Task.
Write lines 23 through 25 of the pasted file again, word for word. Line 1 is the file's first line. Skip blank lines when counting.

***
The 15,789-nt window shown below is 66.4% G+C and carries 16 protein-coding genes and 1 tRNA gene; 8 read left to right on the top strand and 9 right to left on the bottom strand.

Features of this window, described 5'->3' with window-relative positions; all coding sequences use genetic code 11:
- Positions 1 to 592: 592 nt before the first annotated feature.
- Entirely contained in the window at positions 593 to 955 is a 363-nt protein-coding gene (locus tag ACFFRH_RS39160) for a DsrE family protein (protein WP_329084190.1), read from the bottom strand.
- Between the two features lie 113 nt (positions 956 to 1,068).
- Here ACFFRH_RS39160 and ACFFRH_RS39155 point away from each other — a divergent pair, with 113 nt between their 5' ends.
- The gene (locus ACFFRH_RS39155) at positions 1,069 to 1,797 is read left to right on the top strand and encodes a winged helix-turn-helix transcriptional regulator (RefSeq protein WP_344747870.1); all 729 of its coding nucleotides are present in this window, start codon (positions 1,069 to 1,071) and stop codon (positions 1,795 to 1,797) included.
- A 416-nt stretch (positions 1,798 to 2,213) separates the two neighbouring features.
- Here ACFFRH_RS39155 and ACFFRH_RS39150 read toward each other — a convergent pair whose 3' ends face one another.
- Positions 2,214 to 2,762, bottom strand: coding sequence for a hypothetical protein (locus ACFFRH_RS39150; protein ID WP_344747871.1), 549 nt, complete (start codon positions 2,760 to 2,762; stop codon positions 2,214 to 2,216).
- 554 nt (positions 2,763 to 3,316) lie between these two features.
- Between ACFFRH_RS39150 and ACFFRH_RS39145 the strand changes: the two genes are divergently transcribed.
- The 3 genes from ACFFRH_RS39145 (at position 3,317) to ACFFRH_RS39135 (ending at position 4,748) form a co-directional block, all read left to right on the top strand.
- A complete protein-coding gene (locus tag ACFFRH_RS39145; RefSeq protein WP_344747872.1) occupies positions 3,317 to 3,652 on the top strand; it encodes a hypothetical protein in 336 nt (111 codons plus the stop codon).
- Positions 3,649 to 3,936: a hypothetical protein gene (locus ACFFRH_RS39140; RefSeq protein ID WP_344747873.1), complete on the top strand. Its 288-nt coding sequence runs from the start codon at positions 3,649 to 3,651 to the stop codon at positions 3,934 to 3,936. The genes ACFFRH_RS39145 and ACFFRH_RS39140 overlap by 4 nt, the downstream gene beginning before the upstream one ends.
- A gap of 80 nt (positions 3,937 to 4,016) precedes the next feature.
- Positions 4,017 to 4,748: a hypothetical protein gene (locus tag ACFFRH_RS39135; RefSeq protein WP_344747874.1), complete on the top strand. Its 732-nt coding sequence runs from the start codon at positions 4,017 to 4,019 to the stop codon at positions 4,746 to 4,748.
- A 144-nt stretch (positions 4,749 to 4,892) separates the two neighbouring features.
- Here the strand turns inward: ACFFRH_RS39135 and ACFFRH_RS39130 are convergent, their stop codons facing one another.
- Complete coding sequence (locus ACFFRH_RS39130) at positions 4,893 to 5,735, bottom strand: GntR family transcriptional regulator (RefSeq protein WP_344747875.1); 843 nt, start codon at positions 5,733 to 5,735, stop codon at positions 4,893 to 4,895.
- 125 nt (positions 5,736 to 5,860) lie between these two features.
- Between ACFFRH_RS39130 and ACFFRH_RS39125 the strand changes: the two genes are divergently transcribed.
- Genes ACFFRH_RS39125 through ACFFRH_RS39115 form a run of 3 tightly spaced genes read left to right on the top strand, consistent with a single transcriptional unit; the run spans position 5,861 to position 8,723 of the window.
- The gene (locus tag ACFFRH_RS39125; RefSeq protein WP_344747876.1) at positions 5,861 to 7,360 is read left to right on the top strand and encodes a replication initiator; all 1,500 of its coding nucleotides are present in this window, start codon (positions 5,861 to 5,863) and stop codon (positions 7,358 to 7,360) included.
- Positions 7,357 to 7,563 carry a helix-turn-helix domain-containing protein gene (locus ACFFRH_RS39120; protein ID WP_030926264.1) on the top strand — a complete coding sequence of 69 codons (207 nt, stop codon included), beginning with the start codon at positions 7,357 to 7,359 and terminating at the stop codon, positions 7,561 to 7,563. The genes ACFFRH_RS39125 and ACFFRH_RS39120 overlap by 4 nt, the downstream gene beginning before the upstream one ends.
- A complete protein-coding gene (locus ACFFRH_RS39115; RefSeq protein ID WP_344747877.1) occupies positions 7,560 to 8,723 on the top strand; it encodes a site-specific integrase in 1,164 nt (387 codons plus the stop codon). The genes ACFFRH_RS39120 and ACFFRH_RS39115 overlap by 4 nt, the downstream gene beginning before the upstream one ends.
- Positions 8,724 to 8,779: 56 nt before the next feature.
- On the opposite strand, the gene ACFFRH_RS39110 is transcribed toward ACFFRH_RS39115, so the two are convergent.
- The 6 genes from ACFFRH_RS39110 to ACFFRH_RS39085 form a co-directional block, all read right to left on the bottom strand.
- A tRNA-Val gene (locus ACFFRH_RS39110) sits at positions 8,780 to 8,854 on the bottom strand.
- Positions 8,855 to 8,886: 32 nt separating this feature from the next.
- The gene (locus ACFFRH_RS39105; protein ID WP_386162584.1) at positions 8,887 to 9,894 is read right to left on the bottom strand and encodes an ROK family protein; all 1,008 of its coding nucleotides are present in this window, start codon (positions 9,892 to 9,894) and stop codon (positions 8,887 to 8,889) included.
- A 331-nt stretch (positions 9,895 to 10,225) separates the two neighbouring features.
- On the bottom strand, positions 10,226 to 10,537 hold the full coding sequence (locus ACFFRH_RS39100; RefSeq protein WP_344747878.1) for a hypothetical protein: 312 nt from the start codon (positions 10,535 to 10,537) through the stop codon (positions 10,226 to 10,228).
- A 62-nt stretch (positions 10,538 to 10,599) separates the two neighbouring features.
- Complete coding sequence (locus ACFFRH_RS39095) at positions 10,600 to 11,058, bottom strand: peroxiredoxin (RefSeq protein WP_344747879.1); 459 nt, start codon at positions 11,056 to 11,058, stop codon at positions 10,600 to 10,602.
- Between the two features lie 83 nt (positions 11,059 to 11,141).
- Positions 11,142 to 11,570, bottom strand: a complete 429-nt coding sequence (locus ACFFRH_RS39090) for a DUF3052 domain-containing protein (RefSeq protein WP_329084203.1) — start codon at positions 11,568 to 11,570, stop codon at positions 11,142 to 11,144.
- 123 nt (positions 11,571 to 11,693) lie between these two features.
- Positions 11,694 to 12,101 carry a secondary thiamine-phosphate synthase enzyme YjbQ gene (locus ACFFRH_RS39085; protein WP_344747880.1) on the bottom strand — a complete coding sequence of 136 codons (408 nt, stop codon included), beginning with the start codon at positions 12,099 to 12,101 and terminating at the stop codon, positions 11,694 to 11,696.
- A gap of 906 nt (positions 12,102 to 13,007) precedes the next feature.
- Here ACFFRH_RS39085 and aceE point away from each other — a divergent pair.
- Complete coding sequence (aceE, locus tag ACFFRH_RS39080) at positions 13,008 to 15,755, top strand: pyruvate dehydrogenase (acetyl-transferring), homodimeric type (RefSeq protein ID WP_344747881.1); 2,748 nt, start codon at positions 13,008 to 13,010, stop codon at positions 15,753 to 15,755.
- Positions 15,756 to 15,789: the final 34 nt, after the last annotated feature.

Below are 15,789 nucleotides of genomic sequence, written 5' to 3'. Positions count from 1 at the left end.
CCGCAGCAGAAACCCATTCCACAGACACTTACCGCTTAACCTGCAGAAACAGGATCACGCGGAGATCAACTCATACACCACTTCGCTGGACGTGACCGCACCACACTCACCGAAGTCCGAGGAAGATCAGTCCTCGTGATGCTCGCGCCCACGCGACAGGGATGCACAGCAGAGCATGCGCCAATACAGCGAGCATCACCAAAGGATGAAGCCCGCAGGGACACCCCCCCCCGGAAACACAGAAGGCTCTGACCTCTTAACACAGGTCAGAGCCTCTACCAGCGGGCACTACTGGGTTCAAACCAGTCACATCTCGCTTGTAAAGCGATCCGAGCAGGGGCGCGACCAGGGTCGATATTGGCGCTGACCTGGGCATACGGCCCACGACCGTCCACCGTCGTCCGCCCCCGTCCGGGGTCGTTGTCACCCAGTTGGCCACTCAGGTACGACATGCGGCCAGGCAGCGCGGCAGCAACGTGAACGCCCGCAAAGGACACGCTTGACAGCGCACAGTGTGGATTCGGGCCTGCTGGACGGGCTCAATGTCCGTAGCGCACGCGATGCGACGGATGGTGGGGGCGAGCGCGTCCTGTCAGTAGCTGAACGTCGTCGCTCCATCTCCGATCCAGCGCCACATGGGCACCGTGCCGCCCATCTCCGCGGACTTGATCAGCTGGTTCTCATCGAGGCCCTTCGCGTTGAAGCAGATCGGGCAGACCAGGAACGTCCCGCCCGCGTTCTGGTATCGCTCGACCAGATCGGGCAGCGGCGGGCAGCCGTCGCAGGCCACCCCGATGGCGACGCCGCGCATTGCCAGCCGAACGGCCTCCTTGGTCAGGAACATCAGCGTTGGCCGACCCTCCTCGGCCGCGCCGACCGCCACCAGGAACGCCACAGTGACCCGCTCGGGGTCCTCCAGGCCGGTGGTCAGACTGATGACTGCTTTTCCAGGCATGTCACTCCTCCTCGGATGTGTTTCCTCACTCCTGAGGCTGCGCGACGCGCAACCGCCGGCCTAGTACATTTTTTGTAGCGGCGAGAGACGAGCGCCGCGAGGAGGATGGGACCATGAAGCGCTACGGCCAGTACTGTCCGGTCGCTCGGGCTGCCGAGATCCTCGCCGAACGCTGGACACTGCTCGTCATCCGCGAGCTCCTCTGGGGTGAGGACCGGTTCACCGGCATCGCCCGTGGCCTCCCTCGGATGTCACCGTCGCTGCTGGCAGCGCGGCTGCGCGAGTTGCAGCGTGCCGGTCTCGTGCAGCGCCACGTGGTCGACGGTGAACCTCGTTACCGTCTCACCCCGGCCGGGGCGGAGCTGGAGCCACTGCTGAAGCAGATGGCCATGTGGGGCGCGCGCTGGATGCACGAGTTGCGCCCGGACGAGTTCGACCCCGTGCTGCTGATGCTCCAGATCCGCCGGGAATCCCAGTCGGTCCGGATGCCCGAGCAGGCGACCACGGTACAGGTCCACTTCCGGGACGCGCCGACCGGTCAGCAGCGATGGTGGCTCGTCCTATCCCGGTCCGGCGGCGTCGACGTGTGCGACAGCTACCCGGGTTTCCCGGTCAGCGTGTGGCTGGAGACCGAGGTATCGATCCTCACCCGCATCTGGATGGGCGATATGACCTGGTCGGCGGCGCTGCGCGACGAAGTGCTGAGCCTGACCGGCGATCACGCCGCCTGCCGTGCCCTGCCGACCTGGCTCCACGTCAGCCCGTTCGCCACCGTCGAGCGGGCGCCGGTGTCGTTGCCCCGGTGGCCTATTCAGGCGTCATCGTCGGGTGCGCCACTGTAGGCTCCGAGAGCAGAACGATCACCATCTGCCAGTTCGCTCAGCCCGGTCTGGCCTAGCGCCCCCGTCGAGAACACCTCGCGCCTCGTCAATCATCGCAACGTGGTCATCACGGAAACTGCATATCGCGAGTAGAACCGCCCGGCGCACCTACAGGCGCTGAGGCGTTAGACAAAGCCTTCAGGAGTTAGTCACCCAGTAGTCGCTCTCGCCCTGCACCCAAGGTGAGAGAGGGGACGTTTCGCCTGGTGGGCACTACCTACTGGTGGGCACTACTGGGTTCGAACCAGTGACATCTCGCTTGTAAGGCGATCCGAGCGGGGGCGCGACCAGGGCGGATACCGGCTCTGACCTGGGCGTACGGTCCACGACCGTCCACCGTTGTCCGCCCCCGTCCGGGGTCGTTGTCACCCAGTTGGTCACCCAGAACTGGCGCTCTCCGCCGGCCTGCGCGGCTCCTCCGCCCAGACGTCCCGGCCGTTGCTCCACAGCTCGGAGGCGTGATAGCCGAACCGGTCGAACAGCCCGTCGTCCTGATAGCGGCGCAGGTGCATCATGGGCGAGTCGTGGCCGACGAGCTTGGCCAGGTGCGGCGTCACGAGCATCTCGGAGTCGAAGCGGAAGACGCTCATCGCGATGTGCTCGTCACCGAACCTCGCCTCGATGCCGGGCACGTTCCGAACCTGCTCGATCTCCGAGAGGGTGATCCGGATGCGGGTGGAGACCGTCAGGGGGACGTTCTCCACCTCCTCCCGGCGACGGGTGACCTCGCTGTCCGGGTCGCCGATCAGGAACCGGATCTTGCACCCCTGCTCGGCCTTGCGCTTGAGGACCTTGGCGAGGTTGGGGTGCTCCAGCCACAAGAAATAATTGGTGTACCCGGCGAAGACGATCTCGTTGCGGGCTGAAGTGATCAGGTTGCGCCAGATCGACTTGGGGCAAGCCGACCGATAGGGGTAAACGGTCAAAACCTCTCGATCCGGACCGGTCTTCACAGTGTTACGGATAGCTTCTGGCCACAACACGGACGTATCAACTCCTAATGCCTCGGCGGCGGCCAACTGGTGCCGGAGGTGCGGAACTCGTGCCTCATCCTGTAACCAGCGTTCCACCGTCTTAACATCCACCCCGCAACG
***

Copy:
- Genes ACFFRH_RS39125 through ACFFRH_RS39115 form a run of 3 tightly spaced genes read left to right on the top strand, consistent with a single transcriptional unit; the run spans position 5,861 to position 8,723 of the window.
- The gene (locus tag ACFFRH_RS39125; RefSeq protein WP_344747876.1) at positions 5,861 to 7,360 is read left to right on the top strand and encodes a replication initiator; all 1,500 of its coding nucleotides are present in this window, start codon (positions 5,861 to 5,863) and stop codon (positions 7,358 to 7,360) included.
- Positions 7,357 to 7,563 carry a helix-turn-helix domain-containing protein gene (locus ACFFRH_RS39120; protein ID WP_030926264.1) on the top strand — a complete coding sequence of 69 codons (207 nt, stop codon included), beginning with the start codon at positions 7,357 to 7,359 and terminating at the stop codon, positions 7,561 to 7,563. The genes ACFFRH_RS39125 and ACFFRH_RS39120 overlap by 4 nt, the downstream gene beginning before the upstream one ends.